As the world’s population ages, scientists are working hard to discover what causes dementia—which now affects nearly 50 million people worldwide.
Now, a medical journal called The Lancet has pulled together a list of all the risk factors, to help us understand how we can reduce our risk of developing the brain disease.
Katrina Roe chatted to journalist Ky Chow who has been researching the topic, and explained the nine major risk factors that we may be able to avoid to reduce our risk by up to 35 percent.
Dementia risk factors identified by scientists include:
- Leaving school before year 12, not completing education
- Hearing loss in mid-life
- High blood pressure in mid-life
- Mid-life obesity
- Diabetes later in life
- Physical inactivity later in life
- Smoking later in life
- Depression later in life
- Social isolation later in life
While the factors may seem disconnected at first glance, Ky points out that they are in fact quite related when you look a bit deeper. For example, education and hearing both impact socialisation and employability.
“When people stay in high school, and if they can avoid hearing loss, [some professors believe] that actually improves your social activity and enables you to avoid social isolation,” he said.
Many of the physical health factors are closely related.
“Physical inactivity for example, and late-life depression, would often go together,” said Ky. “If you’re not able to get out and about, that affects your social isolation and mental health, as does diabetes and obesity. These can be real social inhibitors.”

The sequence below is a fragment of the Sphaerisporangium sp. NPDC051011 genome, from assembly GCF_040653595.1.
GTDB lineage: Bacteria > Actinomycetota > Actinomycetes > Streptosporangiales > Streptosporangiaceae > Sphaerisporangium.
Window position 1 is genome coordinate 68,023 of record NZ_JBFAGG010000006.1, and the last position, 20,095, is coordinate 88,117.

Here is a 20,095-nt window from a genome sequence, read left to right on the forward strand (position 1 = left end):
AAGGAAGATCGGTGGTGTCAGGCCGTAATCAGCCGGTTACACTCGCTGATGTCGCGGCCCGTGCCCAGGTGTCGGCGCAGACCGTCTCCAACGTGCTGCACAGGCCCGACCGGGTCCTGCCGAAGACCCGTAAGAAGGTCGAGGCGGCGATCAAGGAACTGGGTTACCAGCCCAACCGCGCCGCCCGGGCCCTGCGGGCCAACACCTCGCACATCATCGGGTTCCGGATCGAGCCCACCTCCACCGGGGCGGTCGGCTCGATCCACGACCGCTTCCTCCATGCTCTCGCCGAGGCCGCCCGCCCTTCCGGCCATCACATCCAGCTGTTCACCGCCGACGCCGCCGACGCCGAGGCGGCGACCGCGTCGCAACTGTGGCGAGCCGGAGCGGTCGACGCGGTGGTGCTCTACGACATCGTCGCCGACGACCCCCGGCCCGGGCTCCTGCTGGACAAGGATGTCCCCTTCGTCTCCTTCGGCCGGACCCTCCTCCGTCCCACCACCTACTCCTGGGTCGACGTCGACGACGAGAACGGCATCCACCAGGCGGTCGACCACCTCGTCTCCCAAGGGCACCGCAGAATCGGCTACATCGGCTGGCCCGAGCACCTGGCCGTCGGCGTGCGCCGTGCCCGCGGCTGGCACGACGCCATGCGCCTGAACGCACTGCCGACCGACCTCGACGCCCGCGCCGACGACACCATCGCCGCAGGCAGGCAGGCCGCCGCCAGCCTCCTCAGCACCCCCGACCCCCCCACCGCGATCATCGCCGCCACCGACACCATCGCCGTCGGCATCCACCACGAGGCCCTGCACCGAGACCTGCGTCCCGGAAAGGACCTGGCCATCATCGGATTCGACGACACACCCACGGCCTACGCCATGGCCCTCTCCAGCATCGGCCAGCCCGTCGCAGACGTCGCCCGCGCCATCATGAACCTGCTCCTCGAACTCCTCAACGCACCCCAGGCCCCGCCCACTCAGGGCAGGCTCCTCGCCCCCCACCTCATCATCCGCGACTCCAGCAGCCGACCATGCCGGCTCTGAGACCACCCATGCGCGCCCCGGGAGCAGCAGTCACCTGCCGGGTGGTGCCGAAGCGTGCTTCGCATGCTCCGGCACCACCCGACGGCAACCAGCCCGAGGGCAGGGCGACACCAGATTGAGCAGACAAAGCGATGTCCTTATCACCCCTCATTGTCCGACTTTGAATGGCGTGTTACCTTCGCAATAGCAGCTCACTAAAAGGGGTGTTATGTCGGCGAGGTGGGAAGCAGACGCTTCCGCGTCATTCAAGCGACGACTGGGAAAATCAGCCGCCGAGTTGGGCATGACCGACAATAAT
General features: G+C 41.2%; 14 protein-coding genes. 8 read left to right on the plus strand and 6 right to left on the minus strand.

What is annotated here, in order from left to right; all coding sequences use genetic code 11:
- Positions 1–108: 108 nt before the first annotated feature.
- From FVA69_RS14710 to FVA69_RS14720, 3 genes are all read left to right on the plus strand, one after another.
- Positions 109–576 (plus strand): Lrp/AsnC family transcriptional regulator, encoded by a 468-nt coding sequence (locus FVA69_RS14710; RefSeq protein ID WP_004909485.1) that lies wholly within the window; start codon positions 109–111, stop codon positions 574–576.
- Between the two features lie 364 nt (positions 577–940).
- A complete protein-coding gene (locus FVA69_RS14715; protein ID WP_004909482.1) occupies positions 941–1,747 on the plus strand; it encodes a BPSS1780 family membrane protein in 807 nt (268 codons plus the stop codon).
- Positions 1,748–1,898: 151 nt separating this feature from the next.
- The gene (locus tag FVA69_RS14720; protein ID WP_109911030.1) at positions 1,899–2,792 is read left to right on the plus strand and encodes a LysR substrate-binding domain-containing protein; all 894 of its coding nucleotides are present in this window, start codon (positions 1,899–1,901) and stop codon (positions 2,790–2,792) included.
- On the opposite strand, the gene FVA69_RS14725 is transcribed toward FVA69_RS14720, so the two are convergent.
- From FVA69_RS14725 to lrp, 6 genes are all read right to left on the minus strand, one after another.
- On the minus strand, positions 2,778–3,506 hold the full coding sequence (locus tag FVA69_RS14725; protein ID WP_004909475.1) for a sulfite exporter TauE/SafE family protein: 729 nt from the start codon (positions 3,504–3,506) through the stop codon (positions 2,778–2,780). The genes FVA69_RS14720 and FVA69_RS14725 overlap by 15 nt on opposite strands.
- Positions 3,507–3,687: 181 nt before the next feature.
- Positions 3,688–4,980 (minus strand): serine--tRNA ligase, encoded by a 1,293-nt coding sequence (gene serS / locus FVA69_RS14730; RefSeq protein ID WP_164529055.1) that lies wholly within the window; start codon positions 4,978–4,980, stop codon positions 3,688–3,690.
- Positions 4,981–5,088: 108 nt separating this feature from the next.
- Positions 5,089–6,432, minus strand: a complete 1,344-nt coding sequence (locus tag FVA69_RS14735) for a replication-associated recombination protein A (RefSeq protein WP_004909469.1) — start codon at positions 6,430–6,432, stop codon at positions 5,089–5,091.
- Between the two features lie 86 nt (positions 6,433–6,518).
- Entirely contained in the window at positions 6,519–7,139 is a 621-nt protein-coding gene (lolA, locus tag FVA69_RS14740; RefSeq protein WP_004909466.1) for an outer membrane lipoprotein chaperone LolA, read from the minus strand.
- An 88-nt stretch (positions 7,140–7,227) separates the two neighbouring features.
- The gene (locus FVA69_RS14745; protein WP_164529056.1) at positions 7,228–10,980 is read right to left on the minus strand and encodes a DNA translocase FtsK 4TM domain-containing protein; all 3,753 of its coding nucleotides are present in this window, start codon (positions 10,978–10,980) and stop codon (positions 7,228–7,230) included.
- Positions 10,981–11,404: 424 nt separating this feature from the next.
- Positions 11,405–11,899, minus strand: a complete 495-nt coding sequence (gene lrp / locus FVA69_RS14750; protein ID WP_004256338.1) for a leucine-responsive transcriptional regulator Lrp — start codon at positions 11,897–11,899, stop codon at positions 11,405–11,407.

In a nutshell, staying active and engaged in life and the community, will help you to avoid dementia. For some, staying active may mean staying in employment for as long as possible, while for others it will mean being involved in community groups, a sport, a church, a social club or a service group.
“If you can keep busy, it seems, as long as possible, stay active, and also keep fit, all of those really seem to help out. If you [address] all of these [nine] things together, it could reduce the chances of dementia by up to 35 percent,” said Ky. “Over a third of dementia cases could be prevented with some basic lifestyle changes.”
Below: The Lancet’s infographic on risk factors for dementia.
Read the full Lancet Dementia 2017 Commission:
The Lancet: Dementia prevention, intervention, and care